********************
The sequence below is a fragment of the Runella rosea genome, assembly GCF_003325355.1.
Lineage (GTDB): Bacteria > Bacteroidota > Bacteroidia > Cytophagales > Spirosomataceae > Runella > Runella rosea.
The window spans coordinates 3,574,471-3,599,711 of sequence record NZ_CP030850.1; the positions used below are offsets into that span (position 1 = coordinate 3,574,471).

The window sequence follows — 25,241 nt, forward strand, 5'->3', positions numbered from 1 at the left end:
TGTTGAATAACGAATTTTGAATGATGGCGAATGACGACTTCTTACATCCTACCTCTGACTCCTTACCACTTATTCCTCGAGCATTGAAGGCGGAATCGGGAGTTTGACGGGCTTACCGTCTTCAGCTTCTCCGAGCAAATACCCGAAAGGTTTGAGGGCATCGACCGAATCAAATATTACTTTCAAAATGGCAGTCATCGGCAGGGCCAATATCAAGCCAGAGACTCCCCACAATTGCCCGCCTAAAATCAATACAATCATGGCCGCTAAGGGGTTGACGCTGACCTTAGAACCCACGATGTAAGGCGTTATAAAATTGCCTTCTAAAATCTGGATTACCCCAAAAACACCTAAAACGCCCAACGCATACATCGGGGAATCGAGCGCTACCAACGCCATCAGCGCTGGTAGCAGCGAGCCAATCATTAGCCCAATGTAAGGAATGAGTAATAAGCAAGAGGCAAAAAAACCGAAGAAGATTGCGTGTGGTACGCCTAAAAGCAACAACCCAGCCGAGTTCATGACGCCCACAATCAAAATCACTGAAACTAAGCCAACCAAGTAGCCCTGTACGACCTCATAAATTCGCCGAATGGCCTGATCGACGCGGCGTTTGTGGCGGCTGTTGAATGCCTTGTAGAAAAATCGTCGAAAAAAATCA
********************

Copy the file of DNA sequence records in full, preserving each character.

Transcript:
The sequence below is a fragment of the Runella rosea genome, assembly GCF_003325355.1.
Lineage (GTDB): Bacteria > Bacteroidota > Bacteroidia > Cytophagales > Spirosomataceae > Runella > Runella rosea.
The window spans coordinates 3,574,471-3,599,711 of sequence record NZ_CP030850.1; the positions used below are offsets into that span (position 1 = coordinate 3,574,471).

The window sequence follows — 25,241 nt, forward strand, 5'->3', positions numbered from 1 at the left end:
TGTTGAATAACGAATTTTGAATGATGGCGAATGACGACTTCTTACATCCTACCTCTGACTCCTTACCACTTATTCCTCGAGCATTGAAGGCGGAATCGGGAGTTTGACGGGCTTACCGTCTTCAGCTTCTCCGAGCAAATACCCGAAAGGTTTGAGGGCATCGACCGAATCAAATATTACTTTCAAAATGGCAGTCATCGGCAGGGCCAATATCAAGCCAGAGACTCCCCACAATTGCCCGCCTAAAATCAATACAATCATGGCCGCTAAGGGGTTGACGCTGACCTTAGAACCCACGATGTAAGGCGTTATAAAATTGCCTTCTAAAATCTGGATTACCCCAAAAACACCTAAAACGCCCAACGCATACATCGGGGAATCGAGCGCTACCAACGCCATCAGCGCTGGTAGCAGCGAGCCAATCATTAGCCCAATGTAAGGAATGAGTAATAAGCAAGAGGCAAAAAAACCGAAGAAGATTGCGTGTGGTACGCCTAAAAGCAACAACCCAGCCGAGTTCATGACGCCCACAATCAAAATCACTGAAACTAAGCCAACCAAGTAGCCCTGTACGACCTCATAAATTCGCCGAATGGCCTGATCGACGCGGCGTTTGTGGCGGCTGTTGAATGCCTTGTAGAAAAATCGTCGAAAAAAATCA